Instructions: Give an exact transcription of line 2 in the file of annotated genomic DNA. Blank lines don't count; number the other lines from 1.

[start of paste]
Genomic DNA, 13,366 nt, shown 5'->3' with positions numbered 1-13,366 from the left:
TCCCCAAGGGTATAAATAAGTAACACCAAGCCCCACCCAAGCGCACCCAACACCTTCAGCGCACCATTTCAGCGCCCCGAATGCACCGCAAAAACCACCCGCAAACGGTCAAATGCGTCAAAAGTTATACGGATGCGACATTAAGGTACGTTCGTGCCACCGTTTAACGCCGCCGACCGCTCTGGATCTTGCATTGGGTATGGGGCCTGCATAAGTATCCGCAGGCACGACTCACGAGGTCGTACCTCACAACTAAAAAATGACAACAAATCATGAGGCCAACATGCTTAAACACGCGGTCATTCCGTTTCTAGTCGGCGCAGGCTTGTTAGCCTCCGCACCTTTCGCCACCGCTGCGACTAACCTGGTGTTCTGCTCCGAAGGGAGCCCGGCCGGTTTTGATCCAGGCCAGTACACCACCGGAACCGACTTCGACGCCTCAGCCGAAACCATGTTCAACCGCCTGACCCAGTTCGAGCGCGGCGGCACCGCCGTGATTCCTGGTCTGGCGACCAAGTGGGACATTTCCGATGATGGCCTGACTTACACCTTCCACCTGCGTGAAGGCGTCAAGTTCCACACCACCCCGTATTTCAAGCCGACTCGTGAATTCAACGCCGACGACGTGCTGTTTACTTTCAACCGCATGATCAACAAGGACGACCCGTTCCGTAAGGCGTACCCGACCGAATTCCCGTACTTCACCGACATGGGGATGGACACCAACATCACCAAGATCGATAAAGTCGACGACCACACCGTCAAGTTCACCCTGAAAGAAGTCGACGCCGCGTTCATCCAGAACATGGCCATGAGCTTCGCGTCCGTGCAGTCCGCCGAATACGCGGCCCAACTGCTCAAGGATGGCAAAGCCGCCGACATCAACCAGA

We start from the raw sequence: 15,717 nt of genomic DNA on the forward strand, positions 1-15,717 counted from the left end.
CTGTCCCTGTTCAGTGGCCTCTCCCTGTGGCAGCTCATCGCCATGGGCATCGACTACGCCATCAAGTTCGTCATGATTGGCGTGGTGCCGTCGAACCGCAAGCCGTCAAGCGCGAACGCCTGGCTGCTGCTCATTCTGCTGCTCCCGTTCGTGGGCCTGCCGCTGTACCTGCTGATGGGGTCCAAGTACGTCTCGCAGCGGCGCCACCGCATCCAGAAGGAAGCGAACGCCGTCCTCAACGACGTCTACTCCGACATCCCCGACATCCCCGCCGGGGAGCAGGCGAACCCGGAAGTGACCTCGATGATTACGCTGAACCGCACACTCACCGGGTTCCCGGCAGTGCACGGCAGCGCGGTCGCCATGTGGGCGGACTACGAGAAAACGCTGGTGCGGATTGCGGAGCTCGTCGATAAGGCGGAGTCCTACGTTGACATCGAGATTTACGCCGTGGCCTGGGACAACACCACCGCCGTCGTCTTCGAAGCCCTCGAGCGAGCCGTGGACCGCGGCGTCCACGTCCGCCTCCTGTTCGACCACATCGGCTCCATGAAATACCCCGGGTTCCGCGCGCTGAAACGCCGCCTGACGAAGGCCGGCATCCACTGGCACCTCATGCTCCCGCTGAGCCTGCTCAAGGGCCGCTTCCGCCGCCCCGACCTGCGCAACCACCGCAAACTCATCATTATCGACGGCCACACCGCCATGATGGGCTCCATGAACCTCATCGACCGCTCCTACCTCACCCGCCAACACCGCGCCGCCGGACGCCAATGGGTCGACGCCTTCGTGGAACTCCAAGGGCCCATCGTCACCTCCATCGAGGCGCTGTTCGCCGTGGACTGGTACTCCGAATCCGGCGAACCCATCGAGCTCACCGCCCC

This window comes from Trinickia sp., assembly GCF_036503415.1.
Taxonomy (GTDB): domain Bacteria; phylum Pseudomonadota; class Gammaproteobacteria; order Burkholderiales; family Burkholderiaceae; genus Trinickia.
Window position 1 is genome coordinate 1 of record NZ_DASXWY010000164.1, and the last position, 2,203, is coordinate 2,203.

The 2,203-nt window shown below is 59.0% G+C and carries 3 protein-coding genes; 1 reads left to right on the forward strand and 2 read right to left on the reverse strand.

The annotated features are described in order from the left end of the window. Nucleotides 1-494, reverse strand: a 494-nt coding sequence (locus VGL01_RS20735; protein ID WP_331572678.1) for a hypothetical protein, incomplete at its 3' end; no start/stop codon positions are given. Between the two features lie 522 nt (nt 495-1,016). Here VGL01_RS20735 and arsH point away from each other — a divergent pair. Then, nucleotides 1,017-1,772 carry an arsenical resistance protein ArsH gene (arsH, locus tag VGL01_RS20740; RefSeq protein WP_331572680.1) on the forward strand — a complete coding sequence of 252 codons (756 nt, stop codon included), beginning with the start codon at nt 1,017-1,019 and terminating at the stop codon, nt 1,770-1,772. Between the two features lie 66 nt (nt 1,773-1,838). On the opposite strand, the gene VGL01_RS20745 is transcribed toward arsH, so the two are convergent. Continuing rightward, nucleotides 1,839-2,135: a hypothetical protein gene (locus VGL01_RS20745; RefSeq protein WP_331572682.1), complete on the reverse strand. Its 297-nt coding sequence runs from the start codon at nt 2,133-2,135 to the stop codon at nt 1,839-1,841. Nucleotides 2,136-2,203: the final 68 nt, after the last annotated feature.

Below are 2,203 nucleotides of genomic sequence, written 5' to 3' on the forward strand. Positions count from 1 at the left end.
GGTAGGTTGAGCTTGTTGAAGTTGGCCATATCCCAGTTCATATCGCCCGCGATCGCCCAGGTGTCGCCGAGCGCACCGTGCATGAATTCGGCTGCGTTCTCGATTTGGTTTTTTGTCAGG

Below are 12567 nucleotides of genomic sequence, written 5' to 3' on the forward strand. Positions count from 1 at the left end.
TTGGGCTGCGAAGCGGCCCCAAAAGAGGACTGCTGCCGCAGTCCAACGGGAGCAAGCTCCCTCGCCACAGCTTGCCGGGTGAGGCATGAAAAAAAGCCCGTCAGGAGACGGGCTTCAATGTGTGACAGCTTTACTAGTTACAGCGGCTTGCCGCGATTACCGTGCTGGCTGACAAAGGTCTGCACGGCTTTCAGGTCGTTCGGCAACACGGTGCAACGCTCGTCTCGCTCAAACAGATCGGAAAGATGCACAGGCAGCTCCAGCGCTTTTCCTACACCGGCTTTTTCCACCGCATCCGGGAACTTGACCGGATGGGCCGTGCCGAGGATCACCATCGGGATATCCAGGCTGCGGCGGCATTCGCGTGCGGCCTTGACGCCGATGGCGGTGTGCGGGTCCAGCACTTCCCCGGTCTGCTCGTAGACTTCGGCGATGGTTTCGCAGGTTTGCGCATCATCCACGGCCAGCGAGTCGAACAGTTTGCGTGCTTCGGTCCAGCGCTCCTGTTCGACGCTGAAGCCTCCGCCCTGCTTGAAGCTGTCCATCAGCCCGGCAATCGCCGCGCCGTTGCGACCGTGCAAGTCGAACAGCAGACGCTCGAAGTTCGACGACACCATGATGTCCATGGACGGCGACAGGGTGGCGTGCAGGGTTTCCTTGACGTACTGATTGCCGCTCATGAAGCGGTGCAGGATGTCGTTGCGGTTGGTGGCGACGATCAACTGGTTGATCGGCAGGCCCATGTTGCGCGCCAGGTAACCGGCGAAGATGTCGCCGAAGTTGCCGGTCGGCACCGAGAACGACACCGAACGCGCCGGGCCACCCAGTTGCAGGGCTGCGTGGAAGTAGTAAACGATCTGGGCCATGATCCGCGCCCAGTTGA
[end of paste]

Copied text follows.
TCCCCAAGGGTATAAATAAGTAACACCAAGCCCCACCCAAGCGCACCCAACACCTTCAGCGCACCATTTCAGCGCCCCGAATGCACCGCAAAAACCACCCGCAAACGGTCAAATGCGTCAAAAGTTATACGGATGCGACATTAAGGTACGTTCGTGCCACCGTTTAACGCCGCCGACCGCTCTGGATCTTGCATTGGGTATGGGGCCTGCATAAGTATCCGCAGGCACGACTCACGAGGTCGTACCTCACAACTAAAAAATGACAACAAATCATGAGGCCAACATGCTTAAACACGCGGTCATTCCGTTTCTAGTCGGCGCAGGCTTGTTAGCCTCCGCACCTTTCGCCACCGCTGCGACTAACCTGGTGTTCTGCTCCGAAGGGAGCCCGGCCGGTTTTGATCCAGGCCAGTACACCACCGGAACCGACTTCGACGCCTCAGCCGAAACCATGTTCAACCGCCTGACCCAGTTCGAGCGCGGCGGCACCGCCGTGATTCCTGGTCTGGCGACCAAGTGGGACATTTCCGATGATGGCCTGACTTACACCTTCCACCTGCGTGAAGGCGTCAAGTTCCACACCACCCCGTATTTCAAGCCGACTCGTGAATTCAACGCCGACGACGTGCTGTTTACTTTCAACCGCATGATCAACAAGGACGACCCGTTCCGTAAGGCGTACCCGACCGAATTCCCGTACTTCACCGACATGGGGATGGACACCAACATCACCAAGATCGATAAAGTCGACGACCACACCGTCAAGTTCACCCTGAAAGAAGTCGACGCCGCGTTCATCCAGAACATGGCCATGAGCTTCGCGTCCGTGCAGTCCGCCGAATACGCGGCCCAACTGCTCAAGGATGGCAAAGCCGCCGACATCAACCAGA